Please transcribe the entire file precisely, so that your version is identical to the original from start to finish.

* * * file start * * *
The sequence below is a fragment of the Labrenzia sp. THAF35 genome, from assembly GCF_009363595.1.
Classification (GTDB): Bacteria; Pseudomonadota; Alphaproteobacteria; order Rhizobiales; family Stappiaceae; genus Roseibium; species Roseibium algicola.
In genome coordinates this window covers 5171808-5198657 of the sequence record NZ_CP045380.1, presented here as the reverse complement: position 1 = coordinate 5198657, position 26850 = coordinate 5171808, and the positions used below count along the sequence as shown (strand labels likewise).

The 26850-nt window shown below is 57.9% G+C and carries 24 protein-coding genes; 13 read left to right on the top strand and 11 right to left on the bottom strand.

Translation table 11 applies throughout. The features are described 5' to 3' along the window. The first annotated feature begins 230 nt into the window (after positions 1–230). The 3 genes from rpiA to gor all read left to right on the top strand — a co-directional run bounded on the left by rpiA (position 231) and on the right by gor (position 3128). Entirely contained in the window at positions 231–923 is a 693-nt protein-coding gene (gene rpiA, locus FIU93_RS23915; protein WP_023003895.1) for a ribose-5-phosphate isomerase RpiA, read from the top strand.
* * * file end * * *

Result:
The sequence below is a fragment of the Labrenzia sp. THAF35 genome, from assembly GCF_009363595.1.
Classification (GTDB): Bacteria; Pseudomonadota; Alphaproteobacteria; order Rhizobiales; family Stappiaceae; genus Roseibium; species Roseibium algicola.
In genome coordinates this window covers 5171808-5198657 of the sequence record NZ_CP045380.1, presented here as the reverse complement: position 1 = coordinate 5198657, position 26850 = coordinate 5171808, and the positions used below count along the sequence as shown (strand labels likewise).

The 26850-nt window shown below is 57.9% G+C and carries 24 protein-coding genes; 13 read left to right on the top strand and 11 right to left on the bottom strand.

Translation table 11 applies throughout. The features are described 5' to 3' along the window. The first annotated feature begins 230 nt into the window (after positions 1–230). The 3 genes from rpiA to gor all read left to right on the top strand — a co-directional run bounded on the left by rpiA (position 231) and on the right by gor (position 3128). Entirely contained in the window at positions 231–923 is a 693-nt protein-coding gene (gene rpiA, locus FIU93_RS23915; protein WP_023003895.1) for a ribose-5-phosphate isomerase RpiA, read from the top strand.